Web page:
Children of more educated parents also receive more financial support and inheritances from parents. However, the economists find that these are not nearly as important as higher levels of education and the early parental investments that help build skills.
With a different outlook, parents get prepared
When it comes to lifetime earnings, high cognitive skills help. More education also helps. No big news there. But the economists document the extent to which skills and education are even stronger together—a high level of “dynamic complementarity.” High skills (measured in this case at age 16) have a much higher lifetime financial return for kids who go to college. These college returns-to-skill are magnified by the increased likelihood of marrying someone with higher education.
In their model, the economists presume young parents are rational and aware of these facts. If parents do not expect that college is likely for their child, “that’s going to mean that the expected return to all of these parental investments—sending kids to a better school, reading to the kids, making sure the kids get to class on time—the return to all of that is going to be lower,” said French. These investments in childhood development are indeed much lower in the data for parents with less education. But this aligns with the incentives.
A later subsidy or scholarship that suddenly makes higher education feasible cannot make up for years of anticipating a future without college. Some students might now indeed be inspired or enabled to go. But “if they hit college age with low levels of skill,” French said, “they might make it through college, but they might not get a job that makes the best use of their skills.” Sending kids to college who aren’t fully prepared does little to close the intergenerational earnings gap.
Broad education subsidies can also pad the pockets of well-to-do students who would have gone to college anyway. That’s why, in the economists’ model, a late-game boost in college funding for all students, regardless of income, actually makes inequality worse in the subsequent generation.
A later subsidy or scholarship that suddenly makes higher education feasible cannot make up for years of anticipating a future without college.
However, the economists see a far different result in their model when they provide that same substantial college subsidy for all children, with one difference: Parents are aware of it from birth. A preannounced subsidy of 30,000 pounds (about $37,500) more than doubles the number of children going to college. Because lower-income parents are now more likely to send their children to college, they invest more in their children at young ages, imparting the skills to more fully benefit from higher education.
Across all students, the early subsidy raises average lifetime wages by almost 16 percent. Unlike the late subsidy, one that parents know about from birth raises more than enough additional tax revenue over time (through increased earnings) to offset the cost of the aid.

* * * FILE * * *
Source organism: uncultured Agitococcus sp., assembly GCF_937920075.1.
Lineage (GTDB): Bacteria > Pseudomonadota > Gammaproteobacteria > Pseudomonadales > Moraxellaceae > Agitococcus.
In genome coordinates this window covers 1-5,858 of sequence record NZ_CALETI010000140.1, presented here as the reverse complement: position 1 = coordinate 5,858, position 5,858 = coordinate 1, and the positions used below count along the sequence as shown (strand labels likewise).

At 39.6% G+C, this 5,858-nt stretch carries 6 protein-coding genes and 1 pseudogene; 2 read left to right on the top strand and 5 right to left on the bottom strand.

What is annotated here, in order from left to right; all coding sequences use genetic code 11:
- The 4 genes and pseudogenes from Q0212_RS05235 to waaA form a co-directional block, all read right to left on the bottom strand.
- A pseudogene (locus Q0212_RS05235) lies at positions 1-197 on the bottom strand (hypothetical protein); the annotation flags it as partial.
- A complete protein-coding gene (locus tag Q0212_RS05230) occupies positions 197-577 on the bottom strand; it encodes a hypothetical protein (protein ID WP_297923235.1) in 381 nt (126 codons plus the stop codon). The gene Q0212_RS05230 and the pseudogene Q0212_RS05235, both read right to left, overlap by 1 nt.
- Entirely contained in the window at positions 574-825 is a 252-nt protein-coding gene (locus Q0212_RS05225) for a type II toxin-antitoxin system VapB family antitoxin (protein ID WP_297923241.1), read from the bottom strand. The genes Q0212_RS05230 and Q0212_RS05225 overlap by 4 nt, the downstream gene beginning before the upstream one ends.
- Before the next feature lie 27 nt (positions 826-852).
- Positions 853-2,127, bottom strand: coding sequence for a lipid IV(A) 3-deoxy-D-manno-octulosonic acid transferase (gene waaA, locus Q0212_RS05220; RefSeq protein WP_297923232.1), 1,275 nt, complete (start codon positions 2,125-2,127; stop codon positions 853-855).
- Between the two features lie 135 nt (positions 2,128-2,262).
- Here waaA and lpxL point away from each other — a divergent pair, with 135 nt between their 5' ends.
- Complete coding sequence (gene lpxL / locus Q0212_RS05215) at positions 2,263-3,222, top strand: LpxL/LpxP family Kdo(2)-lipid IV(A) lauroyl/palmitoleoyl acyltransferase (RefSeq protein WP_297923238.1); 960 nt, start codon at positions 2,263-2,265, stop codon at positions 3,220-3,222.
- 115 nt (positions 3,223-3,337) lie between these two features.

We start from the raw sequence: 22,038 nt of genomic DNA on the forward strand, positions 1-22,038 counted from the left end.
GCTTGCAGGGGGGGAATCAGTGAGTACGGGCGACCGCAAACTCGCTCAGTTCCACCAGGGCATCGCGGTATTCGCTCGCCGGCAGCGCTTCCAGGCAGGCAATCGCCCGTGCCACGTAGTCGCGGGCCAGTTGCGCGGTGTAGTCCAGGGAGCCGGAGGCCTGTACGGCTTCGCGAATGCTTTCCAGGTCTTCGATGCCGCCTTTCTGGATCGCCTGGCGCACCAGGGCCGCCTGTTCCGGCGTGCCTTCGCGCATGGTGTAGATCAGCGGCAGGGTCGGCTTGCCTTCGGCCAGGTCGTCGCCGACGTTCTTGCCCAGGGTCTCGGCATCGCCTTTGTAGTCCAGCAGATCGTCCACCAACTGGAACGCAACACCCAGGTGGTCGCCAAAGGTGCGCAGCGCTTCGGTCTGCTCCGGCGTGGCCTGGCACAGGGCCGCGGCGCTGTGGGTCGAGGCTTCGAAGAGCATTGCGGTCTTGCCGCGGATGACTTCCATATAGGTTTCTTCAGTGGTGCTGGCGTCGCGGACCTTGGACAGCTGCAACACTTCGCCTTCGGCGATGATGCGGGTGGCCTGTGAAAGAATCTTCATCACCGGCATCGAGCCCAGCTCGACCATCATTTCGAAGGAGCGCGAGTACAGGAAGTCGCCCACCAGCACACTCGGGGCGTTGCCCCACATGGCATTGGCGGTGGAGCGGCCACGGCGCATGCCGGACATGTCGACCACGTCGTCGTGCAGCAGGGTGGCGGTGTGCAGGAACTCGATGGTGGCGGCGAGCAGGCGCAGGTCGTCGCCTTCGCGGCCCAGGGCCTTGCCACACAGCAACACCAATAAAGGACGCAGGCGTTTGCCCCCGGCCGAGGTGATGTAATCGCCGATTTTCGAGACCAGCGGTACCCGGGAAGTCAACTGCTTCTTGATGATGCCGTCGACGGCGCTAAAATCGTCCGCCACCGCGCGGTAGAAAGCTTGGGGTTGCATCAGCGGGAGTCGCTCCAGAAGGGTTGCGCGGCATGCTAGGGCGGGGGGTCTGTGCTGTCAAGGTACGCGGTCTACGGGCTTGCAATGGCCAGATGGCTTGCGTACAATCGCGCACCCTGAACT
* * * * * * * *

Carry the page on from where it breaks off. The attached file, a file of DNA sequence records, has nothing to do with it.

“If it turns out that a kid has an aptitude for academic-type endeavors and they know that they can make it to college, then maybe that kid will invest a little bit more—and those parents will invest a little bit more in the kids,” French said. “If a subsidy is announced and well understood, that makes it much more likely that programs to provide free college actually do promote equality.”
“It’s not that it breaks the cycle” of intergenerational inequality, French said. “But it certainly reduces the persistence in a nontrivial way.”
Setting expectations: “Baby bonds” and free in-state tuition
The findings call to mind a recent crop of state and local policies designed to get new parents saving for and thinking about college right from the start.
“If a subsidy is announced and well-understood, that makes it much more likely that programs to provide free college actually do promote equality. … It’s not that it breaks the cycle, but it certainly reduces the persistence in a non-trivial way.”
In 2022, California joined a small number of states, including Maine and Pennsylvania, in creating and seeding an up-to-$100 college savings account for every newborn. “California is telling our students that we believe they’re college material,” said California Gov. Gavin Newsom, in announcing the CalKIDS program.
In 2020, St. Paul, Minnesota, became the first U.S. city to launch its own such program. CollegeBound Saint Paul provides a $50 deposit at birth, with bonuses available as families meet milestones like participating in early childhood or financial programs offered by nonprofit partners. The notion overlaps with proposals for “baby bonds”—recently enacted in Connecticut and Washington, D.C.—which children could use for various purposes when they turn 18.
French is reserving judgment. To provide parents the maximum incentive, it could be important that the money only be used for higher education, which is not always the case. And there is a reason French and his co-authors modeled a relatively generous subsidy in their paper. “I mean, college is expensive,” he said. “When I went to Berkeley 30 years ago, tuition was $2,000 a year. Since then, it has increased almost tenfold.”
Simply putting new parents in the right frame of mind could have some value. But parents are likely well aware of the daunting expense of college. “All of these little savings accounts,” French said, “could get blown away by those costs.”
A few states have gone further, promising to cover all in-state public college tuition (after exhausting other financial aid) for students from low-income families. These include California, many large universities in Texas, and (starting in 2024) Minnesota, at an annual estimated cost of $50 million. A majority of states now make a similar promise for community college. To the extent that these programs are well publicized and shape parents’ expectation of college-bound kids, French’s research illustrates how they might begin to combat entrenched inequality and even pay for themselves over time by raising the earnings of the next generation.